In another article, the author concluded that “sodium bicarbonate may not be the “magic bullet” for curing dental diseases, but its safety (if ingested), low abrasivity, low cost, and compatibility with fluoride make it a consummate dentifrice ingredient2.”

One important factor about baking soda that extends to the other ingredients of our toothpaste is safety. Toothpaste (or toothpowder) containing baking soda has been extensively studied and found to be safe. It is low in abrasiveness, does not contribute to root sensitivity, and it’s safe to be used by patients on low-salt diets1.

The safety of all the components in the toothpaste you make is of paramount importance, especially considering that people swallow 5% to 7% of their toothpaste when they brush1.

Coconut oil

Coconut oil helps to combine all the ingredients of your toothpaste into a well-rounded mixture. It gives toothpaste a smooth feel and is naturally antimicrobial while preserving healthy mouth bacteria.

Coconut oil is composed of 92% saturated acids, approximately 50% of which is lauric acid. Only one other substance in nature has such a high concentration of lauric acid – human breast milk. Lauric acid has proven antimicrobial and anti-inflammatory effects3.

Coconut oil used for oil pulling (oil pulling or oil swishing therapy is a traditional practice in which the practitioners rinse or swish oil in their mouth for some time and then spit it out), was also found to be an effective adjunct procedure in decreasing plaque formation and plaque induced gingivitis3.

Coconut oil is liquid at 75 degrees Fahrenheit and solid below that temperature, which means the consistency of your toothpaste will change according to room temperature. It will be hard in cool conditions; at higher temperatures, it will be runny and may separate. This is why we prefer to keep our toothpaste in a glass jar instead of a tube. This way we can use a small spoon to scoop the mixture if hard or re-mix if separated.

Natural Salts

Fine natural salts, like sea salt or Himalayan pink salt, can be used as a low/mild abrasive agent, ideal for a scrubbing effect without scratching the teeth. This abrasive property is excellent to help remove plaque and stains and prevent plaque build-up. It is very important to use fine salt, to avoid scratching the enamel of the teeth. Salt is also naturally antimicrobial, helping prevent harmful bacterial overgrowth in the mouth and contributing to overall oral health.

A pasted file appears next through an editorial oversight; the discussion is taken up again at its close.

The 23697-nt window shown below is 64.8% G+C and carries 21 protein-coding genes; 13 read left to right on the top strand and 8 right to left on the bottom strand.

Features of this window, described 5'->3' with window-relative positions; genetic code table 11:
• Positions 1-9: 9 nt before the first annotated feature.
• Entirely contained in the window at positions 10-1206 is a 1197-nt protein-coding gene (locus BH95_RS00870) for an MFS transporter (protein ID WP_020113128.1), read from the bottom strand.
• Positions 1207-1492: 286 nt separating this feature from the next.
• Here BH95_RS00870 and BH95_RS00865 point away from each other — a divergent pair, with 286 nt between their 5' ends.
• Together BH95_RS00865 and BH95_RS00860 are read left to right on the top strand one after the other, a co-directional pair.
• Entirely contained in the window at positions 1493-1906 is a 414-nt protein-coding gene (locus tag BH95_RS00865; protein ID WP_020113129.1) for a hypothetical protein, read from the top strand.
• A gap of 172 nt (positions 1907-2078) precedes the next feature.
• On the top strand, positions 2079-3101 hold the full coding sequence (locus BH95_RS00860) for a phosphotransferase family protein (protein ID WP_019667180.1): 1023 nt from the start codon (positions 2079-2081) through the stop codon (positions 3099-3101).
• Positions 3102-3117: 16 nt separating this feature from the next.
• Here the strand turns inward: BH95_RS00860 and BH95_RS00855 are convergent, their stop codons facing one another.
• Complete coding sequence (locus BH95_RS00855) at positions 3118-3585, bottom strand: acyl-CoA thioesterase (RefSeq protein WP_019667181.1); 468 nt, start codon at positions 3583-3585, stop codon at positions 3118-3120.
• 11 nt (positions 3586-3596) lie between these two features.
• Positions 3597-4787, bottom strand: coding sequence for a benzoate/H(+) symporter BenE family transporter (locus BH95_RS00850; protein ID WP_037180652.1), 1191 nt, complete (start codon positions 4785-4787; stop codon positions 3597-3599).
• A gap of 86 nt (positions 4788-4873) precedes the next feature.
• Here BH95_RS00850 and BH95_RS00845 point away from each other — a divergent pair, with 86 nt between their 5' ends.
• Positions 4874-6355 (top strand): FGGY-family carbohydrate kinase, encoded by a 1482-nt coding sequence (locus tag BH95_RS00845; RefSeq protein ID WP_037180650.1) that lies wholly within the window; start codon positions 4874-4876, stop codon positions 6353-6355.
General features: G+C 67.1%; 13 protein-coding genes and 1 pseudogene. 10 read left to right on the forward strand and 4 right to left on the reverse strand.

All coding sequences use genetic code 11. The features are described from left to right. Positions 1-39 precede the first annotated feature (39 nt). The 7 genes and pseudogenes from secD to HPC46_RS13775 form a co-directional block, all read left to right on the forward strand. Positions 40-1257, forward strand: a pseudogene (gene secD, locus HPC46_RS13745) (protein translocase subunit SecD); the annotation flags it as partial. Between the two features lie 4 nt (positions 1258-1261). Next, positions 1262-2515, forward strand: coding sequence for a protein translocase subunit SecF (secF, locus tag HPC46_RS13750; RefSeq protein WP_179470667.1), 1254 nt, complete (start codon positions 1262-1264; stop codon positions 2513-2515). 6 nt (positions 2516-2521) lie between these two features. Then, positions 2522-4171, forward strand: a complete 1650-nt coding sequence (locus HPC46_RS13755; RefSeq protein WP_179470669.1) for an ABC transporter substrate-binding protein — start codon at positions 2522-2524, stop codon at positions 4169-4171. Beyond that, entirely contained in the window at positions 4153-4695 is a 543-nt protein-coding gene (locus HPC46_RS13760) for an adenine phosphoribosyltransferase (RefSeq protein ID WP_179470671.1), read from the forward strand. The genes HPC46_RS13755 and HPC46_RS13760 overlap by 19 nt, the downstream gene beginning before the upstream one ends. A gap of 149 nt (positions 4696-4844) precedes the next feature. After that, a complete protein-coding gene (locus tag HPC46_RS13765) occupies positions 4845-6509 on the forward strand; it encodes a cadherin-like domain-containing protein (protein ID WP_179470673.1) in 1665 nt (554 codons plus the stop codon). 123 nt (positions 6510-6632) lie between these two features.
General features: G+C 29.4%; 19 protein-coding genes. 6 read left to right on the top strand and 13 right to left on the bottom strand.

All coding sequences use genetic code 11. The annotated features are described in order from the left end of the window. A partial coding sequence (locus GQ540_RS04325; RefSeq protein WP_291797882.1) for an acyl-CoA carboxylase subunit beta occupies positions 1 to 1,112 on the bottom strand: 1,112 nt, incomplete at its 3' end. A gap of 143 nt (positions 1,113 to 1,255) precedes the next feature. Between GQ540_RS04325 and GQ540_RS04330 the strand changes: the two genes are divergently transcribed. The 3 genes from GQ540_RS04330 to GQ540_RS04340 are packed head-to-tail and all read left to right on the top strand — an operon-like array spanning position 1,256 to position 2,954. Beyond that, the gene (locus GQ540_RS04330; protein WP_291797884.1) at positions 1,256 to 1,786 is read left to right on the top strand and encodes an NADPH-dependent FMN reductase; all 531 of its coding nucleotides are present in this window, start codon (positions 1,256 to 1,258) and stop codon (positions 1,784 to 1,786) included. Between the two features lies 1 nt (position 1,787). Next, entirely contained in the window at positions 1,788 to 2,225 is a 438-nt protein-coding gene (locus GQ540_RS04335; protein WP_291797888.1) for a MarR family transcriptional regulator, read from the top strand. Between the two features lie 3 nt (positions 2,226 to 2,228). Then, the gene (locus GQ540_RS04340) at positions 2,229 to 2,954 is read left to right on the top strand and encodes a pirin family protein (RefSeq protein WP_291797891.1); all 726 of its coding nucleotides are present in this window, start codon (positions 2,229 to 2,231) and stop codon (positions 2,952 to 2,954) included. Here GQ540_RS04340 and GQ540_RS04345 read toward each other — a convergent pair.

Another added benefit of salt in toothpaste is that it triggers saliva production, which is beneficial to keep the mouth clean and moist. Research shows that saliva removes food debris and keeps the mouth relatively clean4. Saliva also contains an enzyme (lysozyme) that kills many bacteria and prevents the overgrowth of oral microbial populations4.

Natural salts are also rich in certain minerals and trace minerals which have a beneficial effect on oral health. Sea salt is rich in minerals like calcium, potassium, magnesium, and occasionally zinc and iron. Himalayan pink salt contains many of the same minerals and is characterized by the presence of iron oxide which provides the distinctive pink color.

Essential Oils

Essential oils will add taste, palatability (remember people swallow 5% to 7% of their toothpaste when they brush!) and smell to the toothpaste. One of the main factors employed to increase compliance in the use of toothpaste and regular tooth brushing is the flavor of the product. If someone “likes” the flavor of their toothpaste they have a higher tendency to use it as recommended by their dental care practitioner, and to purchase it again. The same applies to your homemade toothpaste. If you do not like it, the probability of “relapsing” and going to the store to buy your usual branded toothpaste increases. Companies know that, and they use all marketing techniques to incentivize you to buy and keep buying their products. Knowing that you can also take the necessary steps to make your toothpaste flavorful and “enjoyable” by using your favorite essential oils.

Besides adding flavor and increasing compliance with the use of homemade toothpaste, some essential oils also possess specific health benefits important for oral health.